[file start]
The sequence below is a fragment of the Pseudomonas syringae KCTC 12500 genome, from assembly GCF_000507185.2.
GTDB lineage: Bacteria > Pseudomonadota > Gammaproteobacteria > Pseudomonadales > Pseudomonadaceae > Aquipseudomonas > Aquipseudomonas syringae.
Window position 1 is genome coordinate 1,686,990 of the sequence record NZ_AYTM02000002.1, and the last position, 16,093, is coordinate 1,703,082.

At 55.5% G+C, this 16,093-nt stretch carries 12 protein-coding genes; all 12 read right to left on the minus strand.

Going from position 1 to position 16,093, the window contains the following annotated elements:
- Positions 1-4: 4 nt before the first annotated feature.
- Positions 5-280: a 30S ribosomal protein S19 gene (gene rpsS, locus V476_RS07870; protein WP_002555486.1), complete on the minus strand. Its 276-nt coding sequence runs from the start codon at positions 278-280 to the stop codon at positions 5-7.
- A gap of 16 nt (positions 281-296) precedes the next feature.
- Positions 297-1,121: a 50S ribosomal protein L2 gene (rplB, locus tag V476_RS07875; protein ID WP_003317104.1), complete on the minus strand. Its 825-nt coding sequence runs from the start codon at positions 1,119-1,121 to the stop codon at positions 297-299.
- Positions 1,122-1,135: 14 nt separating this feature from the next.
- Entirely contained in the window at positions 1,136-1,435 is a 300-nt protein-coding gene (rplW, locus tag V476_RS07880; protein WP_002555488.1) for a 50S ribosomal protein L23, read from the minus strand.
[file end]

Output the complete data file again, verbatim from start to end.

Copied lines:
The sequence below is a fragment of the Pseudomonas syringae KCTC 12500 genome, from assembly GCF_000507185.2.
GTDB lineage: Bacteria > Pseudomonadota > Gammaproteobacteria > Pseudomonadales > Pseudomonadaceae > Aquipseudomonas > Aquipseudomonas syringae.
Window position 1 is genome coordinate 1,686,990 of the sequence record NZ_AYTM02000002.1, and the last position, 16,093, is coordinate 1,703,082.

At 55.5% G+C, this 16,093-nt stretch carries 12 protein-coding genes; all 12 read right to left on the minus strand.

Going from position 1 to position 16,093, the window contains the following annotated elements:
- Positions 1-4: 4 nt before the first annotated feature.
- Positions 5-280: a 30S ribosomal protein S19 gene (gene rpsS, locus V476_RS07870; protein WP_002555486.1), complete on the minus strand. Its 276-nt coding sequence runs from the start codon at positions 278-280 to the stop codon at positions 5-7.
- A gap of 16 nt (positions 281-296) precedes the next feature.
- Positions 297-1,121: a 50S ribosomal protein L2 gene (rplB, locus tag V476_RS07875; protein ID WP_003317104.1), complete on the minus strand. Its 825-nt coding sequence runs from the start codon at positions 1,119-1,121 to the stop codon at positions 297-299.
- Positions 1,122-1,135: 14 nt separating this feature from the next.
- Entirely contained in the window at positions 1,136-1,435 is a 300-nt protein-coding gene (rplW, locus tag V476_RS07880; protein WP_002555488.1) for a 50S ribosomal protein L23, read from the minus strand.